The General Strike 1926: The Railwayman’s Story – Stand Firm, We Must Win

The nine days of the General Strike in May 1926 shook the foundations of British society as over 1.5 million workers across the country downed tools. For many in the trade union movement it was a simple act of solidarity with the miners who had seen their wages and terms and conditions progressively driven down in the years following the end of the First World War. It is estimated that, by 1926, miners’ pay had fallen by a third from the 1919 levels. Proposals to further reduce wages and extend the working day produced the famous response from the Miners’ Federation of Great Britain, ‘Not a penny off the wages and not a minute on the day’. The decision by the TUC, in May 1926, to call out the transport workers, printers and iron and steel workers in sympathy with the miners met with almost total support from the unions and their members across the country.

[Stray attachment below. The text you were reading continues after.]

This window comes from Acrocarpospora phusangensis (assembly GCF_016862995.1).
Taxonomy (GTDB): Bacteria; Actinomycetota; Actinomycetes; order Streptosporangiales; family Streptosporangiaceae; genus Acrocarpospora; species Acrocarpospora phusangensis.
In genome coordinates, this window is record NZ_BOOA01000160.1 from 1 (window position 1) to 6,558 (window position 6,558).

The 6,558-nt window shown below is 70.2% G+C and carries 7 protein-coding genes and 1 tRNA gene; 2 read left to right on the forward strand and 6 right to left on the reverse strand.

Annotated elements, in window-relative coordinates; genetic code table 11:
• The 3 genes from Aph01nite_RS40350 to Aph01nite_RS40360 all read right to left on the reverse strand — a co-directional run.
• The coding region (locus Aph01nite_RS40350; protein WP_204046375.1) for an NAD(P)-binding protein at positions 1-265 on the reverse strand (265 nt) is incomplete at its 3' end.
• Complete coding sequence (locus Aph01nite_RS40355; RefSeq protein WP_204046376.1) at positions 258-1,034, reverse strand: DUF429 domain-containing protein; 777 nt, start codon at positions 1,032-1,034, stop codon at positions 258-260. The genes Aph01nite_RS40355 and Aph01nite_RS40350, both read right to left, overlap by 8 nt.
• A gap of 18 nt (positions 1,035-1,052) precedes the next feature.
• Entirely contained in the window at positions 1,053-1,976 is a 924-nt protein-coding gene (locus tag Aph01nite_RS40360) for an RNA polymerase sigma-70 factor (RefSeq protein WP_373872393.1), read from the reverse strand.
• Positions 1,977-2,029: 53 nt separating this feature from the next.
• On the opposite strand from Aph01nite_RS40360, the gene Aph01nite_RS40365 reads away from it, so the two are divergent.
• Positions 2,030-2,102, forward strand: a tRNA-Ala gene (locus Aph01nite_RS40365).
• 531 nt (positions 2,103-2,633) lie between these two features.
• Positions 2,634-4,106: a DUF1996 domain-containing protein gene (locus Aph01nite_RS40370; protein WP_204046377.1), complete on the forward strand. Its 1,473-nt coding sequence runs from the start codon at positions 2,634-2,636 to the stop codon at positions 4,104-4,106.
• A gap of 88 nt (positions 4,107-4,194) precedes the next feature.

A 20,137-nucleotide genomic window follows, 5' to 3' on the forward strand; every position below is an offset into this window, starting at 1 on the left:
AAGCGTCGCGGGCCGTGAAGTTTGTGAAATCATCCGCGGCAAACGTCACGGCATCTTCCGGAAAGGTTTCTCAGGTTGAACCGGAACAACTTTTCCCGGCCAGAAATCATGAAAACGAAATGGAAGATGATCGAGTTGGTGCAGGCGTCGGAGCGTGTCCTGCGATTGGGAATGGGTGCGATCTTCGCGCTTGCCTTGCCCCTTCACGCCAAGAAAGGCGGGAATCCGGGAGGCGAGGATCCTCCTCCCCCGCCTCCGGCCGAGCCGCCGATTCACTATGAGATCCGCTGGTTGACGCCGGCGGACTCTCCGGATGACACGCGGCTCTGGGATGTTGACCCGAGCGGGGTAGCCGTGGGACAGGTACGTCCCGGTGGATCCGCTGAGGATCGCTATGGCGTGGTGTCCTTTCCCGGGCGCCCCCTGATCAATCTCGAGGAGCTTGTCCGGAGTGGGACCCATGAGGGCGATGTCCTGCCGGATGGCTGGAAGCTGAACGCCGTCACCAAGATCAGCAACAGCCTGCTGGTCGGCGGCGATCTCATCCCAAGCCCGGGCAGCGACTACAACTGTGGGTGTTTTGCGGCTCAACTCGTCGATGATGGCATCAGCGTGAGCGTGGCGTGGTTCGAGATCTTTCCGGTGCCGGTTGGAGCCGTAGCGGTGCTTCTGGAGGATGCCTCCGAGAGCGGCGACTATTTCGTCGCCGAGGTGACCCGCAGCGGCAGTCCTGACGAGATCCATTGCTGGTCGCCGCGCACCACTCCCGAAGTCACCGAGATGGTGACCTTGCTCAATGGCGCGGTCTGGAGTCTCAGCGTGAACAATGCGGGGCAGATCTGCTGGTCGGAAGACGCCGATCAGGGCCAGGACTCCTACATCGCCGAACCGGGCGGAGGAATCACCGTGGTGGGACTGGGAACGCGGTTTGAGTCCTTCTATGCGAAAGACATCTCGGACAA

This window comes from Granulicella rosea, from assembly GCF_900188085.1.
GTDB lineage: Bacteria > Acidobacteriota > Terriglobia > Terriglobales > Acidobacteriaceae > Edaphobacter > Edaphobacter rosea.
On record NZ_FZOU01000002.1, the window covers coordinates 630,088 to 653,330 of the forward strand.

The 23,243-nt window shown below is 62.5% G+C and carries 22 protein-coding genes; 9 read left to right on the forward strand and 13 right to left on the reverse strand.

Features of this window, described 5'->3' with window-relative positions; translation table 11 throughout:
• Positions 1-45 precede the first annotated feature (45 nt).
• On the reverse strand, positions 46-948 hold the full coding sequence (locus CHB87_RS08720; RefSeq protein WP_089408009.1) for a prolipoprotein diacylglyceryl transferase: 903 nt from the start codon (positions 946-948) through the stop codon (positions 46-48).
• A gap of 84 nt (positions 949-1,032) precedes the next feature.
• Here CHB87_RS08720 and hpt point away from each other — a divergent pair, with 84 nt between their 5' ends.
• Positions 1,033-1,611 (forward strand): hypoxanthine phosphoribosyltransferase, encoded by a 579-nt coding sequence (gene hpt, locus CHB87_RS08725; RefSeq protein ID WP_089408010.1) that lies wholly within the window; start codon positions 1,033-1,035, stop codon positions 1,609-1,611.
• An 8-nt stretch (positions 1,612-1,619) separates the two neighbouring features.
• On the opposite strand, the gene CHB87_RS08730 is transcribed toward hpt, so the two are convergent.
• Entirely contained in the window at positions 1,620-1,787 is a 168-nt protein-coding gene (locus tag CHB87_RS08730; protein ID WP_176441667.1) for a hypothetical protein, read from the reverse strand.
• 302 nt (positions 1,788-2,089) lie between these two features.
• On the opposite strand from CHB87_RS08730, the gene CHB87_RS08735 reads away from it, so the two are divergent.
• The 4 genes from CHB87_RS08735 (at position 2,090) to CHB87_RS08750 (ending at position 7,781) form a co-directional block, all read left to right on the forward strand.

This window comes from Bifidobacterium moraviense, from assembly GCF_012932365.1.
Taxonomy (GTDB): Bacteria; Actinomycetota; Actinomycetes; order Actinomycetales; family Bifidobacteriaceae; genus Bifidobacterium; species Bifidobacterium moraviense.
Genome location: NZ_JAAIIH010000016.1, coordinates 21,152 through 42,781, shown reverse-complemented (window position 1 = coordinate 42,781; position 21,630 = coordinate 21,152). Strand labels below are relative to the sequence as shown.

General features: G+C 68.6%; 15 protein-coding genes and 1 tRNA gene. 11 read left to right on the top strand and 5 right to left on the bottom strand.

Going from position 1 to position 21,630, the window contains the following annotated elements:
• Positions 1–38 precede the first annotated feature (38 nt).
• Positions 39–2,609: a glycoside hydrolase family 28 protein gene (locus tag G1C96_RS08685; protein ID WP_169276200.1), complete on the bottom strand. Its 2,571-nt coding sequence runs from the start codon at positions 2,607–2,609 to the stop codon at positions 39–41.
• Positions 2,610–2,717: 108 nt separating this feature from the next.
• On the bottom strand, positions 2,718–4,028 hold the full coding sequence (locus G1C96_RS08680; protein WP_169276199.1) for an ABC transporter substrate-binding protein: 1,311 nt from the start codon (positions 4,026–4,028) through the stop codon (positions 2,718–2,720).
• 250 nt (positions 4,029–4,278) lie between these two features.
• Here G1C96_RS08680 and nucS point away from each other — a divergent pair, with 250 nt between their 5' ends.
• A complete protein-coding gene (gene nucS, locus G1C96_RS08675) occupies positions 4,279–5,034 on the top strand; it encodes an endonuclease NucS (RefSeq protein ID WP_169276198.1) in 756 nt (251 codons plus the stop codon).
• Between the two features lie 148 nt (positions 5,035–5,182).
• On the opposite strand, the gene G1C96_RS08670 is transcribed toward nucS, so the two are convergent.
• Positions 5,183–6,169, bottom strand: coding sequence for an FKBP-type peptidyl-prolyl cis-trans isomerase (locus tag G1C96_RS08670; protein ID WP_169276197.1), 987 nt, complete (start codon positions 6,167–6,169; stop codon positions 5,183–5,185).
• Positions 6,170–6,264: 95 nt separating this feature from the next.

In other quarters the TUC’s decision was seen as a General Strike and a challenge to constitutional government. With the shock waves from the Bolshevik revolution in Russia still fresh in the memory, the Prime Minister, Stanley Baldwin, called the Strike ‘a challenge to Parliament’ and ‘the road to anarchy and ruin’ [The British Gazette, 6 May 1926]. Well before the strike was announced, the Government had preparations in hand to maintain key services across the country to be run in each area by a centrally appointed Civil Commissioner. In South Wales, the Earl of Clarendon was installed on May 2 1926 in Dominions Building in Cardiff to work with the local authorities to maintain law and order, transport and food supplies. He also had at his disposal the local arm of the Volunteer Service Committee established to recruit local men and women to keep the docks and local transport services operating and, if needed, bolster the police force. In all, the local Volunteer Service Committees recruited over 12,000 volunteers in South Wales. Small numbers of men were used to provide a skeleton service on the railways and in the docks . The impact of the volunteers was perhaps most evident in urban areas and, in particular, in Cardiff, where they were used to run tram and bus services. Although the TUC urged its members to avoid confrontation, the Government was determined to maintain essential services and stationed troops in most cities and towns along with naval vessels in key ports.